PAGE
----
• Author Rebekah Freelance
  • Published August 3, 2022
  • Word count 722

New evidence has arised that some of the world’s leading corporations are contributing to the issue of “Greenwashing”. There has been a 51% rise YoY in mentions of businesses ‘Greenwashing’ online, proving that the term is becoming increasingly prominent.

“Greenwashing” can be defined as the process of companies deceiving their investors and public in terms of their environmental friendliness to improve their reputation. A company may claim to be “Green” solely for marketing purposes, whilst making little to no efforts to become more sustainable.

“Greenwashing” is becoming more prevalent amongst the world’s largest companies and financial regulators are getting involved. Last month, German law enforcement raided a leading financial provider, Deutsche Bank, over reports of apparent “Greenwashing”.

Bionic has now conducted original research and identified the companies which are "Greenwashing" the most, according to the media. To collect the data, Bionic took a list of the top 200 richest companies worldwide and studied how many times they appeared alongside the word ‘Greenwashing’ in the press.

It was found that the most mentioned UK based company for “Greenwashing” was Unilever, with 18,200 mentions. Also in the top 5 were HSBC, Shell, BP and Barclays. Globally, the companies which appeared most frequently for the term “Greenwashing” were:

Apple - 41,000 mentions

Amazon - 37,200 mentions

Target - 32,500 mentions

Dell - 26,800 mentions

United Parcel Service - 22,800

Meta Platforms (Facebook) - 22,000

Microsoft - 21,200

Ford - 15,600

Gazprom - 14,100

Shell - 13,500

However, Les Roberts, Content Manager at Bionic, has provided a bit of insight into why he believes it is not only large businesses which must fight against the climate crisis:

‘Environmental sustainability is an important issue that we can all help to tackle both from home and the workplace. Yet, many small business owners are put off by the seemingly high costs of installing renewable energy systems and become confused by the complicated terms involved with becoming greener’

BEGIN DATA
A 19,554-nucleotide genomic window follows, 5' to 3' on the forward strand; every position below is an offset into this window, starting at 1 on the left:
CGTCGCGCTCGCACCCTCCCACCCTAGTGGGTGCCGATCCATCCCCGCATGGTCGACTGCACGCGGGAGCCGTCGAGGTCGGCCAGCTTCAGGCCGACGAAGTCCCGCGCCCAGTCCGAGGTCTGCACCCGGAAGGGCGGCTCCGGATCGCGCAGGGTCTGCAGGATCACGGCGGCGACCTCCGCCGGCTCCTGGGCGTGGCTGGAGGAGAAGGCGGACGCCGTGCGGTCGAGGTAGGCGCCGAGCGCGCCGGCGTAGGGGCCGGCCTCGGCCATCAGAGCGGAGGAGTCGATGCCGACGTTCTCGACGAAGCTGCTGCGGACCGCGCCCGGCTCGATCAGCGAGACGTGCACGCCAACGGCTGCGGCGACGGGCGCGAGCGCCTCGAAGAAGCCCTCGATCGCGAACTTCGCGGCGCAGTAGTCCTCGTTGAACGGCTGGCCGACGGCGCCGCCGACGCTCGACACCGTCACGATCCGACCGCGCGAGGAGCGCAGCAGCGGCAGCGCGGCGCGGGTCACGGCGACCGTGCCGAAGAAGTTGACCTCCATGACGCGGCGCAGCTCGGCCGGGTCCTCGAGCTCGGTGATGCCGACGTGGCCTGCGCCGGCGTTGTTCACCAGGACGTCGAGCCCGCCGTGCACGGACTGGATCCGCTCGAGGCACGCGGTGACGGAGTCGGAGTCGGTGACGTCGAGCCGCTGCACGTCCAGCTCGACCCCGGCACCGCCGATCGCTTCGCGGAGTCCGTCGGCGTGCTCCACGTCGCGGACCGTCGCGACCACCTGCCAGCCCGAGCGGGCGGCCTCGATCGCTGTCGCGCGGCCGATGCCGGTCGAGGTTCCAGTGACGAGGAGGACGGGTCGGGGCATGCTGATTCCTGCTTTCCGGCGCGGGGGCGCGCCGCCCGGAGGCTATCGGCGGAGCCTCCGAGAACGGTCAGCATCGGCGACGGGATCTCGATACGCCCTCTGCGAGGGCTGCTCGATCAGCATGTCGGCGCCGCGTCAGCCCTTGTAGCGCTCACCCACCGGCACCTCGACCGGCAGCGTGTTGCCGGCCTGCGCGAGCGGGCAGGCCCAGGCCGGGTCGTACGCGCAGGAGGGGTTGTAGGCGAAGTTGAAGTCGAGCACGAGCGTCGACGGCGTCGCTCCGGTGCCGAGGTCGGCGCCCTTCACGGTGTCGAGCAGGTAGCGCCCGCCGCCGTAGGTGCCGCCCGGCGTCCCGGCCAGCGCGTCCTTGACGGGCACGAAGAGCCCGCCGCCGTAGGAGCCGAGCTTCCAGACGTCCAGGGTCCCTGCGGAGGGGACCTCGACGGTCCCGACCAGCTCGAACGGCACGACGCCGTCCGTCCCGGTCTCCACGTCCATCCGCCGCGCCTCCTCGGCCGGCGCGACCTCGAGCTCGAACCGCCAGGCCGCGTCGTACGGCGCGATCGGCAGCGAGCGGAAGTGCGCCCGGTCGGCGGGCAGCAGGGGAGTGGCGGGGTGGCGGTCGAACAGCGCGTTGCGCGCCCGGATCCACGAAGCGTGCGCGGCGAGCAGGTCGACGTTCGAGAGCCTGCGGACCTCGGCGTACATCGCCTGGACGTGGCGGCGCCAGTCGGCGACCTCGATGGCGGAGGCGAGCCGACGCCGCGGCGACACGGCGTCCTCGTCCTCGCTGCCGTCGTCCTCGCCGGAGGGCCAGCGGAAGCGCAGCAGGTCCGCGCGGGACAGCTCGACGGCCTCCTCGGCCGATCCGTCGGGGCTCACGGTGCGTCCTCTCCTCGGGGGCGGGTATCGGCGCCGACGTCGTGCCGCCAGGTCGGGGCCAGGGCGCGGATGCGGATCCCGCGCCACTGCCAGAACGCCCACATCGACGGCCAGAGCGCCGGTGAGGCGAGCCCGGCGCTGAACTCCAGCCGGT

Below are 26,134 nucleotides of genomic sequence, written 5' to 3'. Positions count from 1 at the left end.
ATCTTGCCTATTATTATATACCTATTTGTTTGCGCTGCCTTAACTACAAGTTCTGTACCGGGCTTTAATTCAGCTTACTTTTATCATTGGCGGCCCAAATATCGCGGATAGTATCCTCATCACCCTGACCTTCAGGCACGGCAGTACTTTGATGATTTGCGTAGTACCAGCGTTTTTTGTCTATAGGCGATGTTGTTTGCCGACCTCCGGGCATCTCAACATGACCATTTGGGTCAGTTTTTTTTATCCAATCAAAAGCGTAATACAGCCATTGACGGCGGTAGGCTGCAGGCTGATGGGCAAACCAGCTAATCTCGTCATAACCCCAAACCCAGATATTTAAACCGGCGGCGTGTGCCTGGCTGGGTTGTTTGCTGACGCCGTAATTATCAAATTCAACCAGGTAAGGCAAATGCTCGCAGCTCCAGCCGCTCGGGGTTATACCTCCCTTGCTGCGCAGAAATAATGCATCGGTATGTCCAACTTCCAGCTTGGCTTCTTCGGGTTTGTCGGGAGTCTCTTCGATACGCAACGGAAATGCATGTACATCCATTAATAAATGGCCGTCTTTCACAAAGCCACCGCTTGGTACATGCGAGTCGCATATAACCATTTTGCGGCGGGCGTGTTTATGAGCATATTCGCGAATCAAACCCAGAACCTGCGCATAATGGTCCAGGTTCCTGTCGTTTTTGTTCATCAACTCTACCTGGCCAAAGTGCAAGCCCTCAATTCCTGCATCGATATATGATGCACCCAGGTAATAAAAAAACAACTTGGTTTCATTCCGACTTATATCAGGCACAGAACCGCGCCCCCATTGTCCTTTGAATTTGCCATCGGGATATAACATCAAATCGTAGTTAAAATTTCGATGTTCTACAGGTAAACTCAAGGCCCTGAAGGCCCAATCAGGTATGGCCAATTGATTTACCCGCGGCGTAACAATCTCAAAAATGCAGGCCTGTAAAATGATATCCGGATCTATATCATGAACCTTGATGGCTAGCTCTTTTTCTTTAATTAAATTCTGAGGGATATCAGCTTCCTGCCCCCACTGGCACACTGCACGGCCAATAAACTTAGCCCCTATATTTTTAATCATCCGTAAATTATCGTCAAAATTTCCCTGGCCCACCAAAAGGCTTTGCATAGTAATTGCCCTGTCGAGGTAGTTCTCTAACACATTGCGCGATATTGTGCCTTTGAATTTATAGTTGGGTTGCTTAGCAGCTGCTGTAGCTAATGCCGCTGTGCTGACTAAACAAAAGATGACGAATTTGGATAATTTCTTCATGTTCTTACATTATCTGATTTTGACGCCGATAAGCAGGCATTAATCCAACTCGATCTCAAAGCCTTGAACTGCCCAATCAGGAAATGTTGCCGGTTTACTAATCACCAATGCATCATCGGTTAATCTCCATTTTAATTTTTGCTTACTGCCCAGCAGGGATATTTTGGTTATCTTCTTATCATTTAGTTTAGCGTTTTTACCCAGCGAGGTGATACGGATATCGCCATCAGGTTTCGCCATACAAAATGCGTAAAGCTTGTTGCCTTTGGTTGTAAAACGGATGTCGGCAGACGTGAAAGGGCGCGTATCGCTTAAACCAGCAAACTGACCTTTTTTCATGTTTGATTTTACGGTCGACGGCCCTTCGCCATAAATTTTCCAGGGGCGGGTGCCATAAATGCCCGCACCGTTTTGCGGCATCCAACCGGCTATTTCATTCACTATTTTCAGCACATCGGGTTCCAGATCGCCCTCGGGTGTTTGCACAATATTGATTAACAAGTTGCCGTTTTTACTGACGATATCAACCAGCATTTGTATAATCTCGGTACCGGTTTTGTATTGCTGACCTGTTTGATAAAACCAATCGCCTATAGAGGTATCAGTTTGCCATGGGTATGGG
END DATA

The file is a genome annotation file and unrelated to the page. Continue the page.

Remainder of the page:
‘Although the responsibility largely lies with the world’s top grossing companies to reduce their carbon footprint, we can all have a material impact in the fight against climate change even by utilising small changes in the day to day running of our small businesses. Becoming more sustainable doesn’t need to be complicated and doesn’t’ need to cost the earth’

‘It is important that companies actually put into practise what they preach. As we have found, many large corporations have been caught up in the issue of misleading us about their green practices. In order for there to be actual change, the action must be genuine and material’

Bionic has also advised how small businesses can be more sustainable:

If you employ a reasonable number of staff, why not create a designated team in charge of keeping up with sustainability? Give your employees free reign and encourage them to come up with fresh ideas to help your business go green.

Incentives usually work well with customers, so think about offering shoppers points every time they bring their own bag or bring in some used packaging from your shop to recycle.

You could encourage staff to think about embracing reusable water bottles. If you have the funds, you could even have some made with your business logo on them, to create a nice sense of unity in the workplace.

Adding a few plants to your office or workspace has so many benefits. A bit of greenery can really brighten up a room and, if you want dig into the science a little, more plants means more oxygen is produced, which can also help create a happier space for your employees to work in

As a small business owner, you could try and encourage staff to be mindful about recycling. Why not hold a fun training day for your team where you can spend a few hours really getting to grips with what you can do as a business and how you can improve your system? Ask them what their thoughts are and come up with an effective plan to build upon.

If you’re unsure about the green credentials of anyone in your supply chain, ask to see their Corporate Social Responsibility (CSR) policy. A CSR policy is used to show how a business works ethically and considers the social, economic and environmental impacts of what it does. If your suppliers don’t measure up, start looking for other sustainable providers instead.

Bionic is the smart way for SMEs to get their business essentials sorted, with tech-enabled human experts.

We combine smart technology with world class human service, to match SME business owners with the right business energy, insurance, connectivity, telecoms, and commercial finance solutions from our panel of specially selected providers, suppliers and products.

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